Nothing so much offends the sensibilities of oppressed people as ignoring their very existence in art, literature and above all, history.

Imperialist distortion of history

This is one of the many, many examples of how historic issues of great significance are either mangled, distorted or completely omitted by imperialist historiography. This is carried to an extreme in the daily capitalist press, not to speak of the electronic media.

Moreover, the U.S. public can be ambushed by a sudden avalanche of lies and deceit whose influence the ordinary person can scarcely avoid, as for instance with the U.S. aggression in the Persian Gulf.

At the moment, it seems that all stops have been pulled out to demonstrate the humanitarianism and generosity of the Bush administration in its airlift of food to hundreds of thousands of Kurdish people in the stricken areas. Soon, a whole group of charitable organizations will be setting up events, probably with many distinguished entertainers, etc., to raise funds for the suffering Kurds. All of it is calculated to show the despotism and cruelty of the Iraqis as against the poor, friendless, stateless Kurdish people, who have been abandoned by all the world except for a handful of imperialist powers.

What is the truth? Would the Kurdish people of Iraq have opened up military operations against the Iraqi government, provoking an onslaught against them, had it not been for the U.S. government and the CIA — as is publicly admitted today?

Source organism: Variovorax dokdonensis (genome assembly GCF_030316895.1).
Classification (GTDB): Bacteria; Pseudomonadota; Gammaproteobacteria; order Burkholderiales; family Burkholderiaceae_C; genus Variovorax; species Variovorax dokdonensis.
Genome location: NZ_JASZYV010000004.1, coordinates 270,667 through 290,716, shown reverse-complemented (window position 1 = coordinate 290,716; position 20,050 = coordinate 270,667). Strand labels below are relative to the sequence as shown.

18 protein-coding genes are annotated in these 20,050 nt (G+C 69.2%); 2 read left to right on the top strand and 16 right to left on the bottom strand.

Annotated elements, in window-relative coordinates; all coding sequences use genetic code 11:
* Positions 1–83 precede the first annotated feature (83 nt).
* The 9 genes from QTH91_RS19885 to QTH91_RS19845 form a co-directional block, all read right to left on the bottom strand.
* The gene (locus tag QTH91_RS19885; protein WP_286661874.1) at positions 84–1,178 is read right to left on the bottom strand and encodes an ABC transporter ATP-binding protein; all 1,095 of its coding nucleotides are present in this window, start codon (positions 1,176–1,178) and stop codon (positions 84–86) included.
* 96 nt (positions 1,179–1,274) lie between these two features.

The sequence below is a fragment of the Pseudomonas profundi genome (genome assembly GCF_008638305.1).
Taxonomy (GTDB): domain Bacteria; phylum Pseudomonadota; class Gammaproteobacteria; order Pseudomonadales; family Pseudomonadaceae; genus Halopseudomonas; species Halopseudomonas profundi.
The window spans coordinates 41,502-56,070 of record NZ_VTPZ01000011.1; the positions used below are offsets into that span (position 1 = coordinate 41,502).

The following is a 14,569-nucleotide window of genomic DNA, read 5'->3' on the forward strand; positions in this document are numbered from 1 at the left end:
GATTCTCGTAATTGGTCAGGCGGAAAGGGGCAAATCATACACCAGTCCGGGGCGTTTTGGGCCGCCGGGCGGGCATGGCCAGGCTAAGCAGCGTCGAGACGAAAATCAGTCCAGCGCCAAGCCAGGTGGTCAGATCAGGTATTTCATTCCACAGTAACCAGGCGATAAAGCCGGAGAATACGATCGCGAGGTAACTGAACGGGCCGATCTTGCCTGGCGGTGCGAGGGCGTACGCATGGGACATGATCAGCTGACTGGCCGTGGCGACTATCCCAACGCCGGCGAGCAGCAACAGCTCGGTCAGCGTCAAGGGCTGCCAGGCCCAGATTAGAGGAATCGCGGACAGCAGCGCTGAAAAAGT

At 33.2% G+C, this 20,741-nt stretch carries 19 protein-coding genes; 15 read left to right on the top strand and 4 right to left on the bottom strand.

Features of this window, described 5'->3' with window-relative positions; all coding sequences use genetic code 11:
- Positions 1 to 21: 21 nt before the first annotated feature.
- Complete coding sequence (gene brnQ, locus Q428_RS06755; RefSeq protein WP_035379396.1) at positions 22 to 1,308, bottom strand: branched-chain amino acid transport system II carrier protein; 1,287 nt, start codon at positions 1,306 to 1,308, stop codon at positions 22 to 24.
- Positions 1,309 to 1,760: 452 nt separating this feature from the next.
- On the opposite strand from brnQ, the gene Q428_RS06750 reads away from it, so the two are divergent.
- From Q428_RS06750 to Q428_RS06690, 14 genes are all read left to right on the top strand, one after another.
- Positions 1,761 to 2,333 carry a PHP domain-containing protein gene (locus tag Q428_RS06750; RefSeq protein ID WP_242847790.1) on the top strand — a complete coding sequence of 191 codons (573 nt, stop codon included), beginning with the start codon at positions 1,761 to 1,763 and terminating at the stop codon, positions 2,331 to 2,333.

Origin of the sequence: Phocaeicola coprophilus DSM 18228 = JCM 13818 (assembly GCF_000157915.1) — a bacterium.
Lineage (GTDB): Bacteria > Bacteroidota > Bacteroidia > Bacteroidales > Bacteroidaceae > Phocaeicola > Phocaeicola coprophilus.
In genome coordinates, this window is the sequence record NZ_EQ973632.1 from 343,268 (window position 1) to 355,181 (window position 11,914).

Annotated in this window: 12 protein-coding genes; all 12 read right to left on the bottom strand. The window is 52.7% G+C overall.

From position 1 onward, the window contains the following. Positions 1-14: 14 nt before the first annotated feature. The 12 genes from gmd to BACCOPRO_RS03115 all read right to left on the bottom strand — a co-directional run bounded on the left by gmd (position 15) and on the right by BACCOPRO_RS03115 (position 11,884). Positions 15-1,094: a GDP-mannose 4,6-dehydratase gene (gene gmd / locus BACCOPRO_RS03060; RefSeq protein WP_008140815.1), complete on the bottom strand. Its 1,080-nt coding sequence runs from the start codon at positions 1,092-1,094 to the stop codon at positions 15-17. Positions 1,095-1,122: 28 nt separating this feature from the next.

Is the U.S. government really concerned about the Kurdish people? Are Britain, France, Germany or Turkey?

It is impossible to consider the plight of the Kurdish people without taking into account some of the salient facts of the modern era, beginning with World War I. In the midst of the war, France, Britain and czarist Russia made a secret agreement, the Sykes-Picot treaty, which among other things included Kurdistan in its framework.

“The British envisaged a series of autonomous Kurdish states to be advised by British political officers, which the French were to be asked to concede in the Wilsonian spirit of self-determination for the Kurdish people.” (From “A Peace to End All Peace” by David Fromkin, Avon Books, New York, 1990.)

The war of 1914-1918 was an imperialist war to redivide the world to correspond to the new relationships among the great capitalist powers. It ended not only in the defeat of Germany but in the liquidation of the Ottoman Empire. That gave U.S. President Woodrow Wilson an opportunity, according to U.S. historians, to plead for self-determination, especially for non-Turkish nationalities in the empire. That’s how the Kurdish question was brought to the Paris Peace Conference of 1919, on the initiative of the Kurds.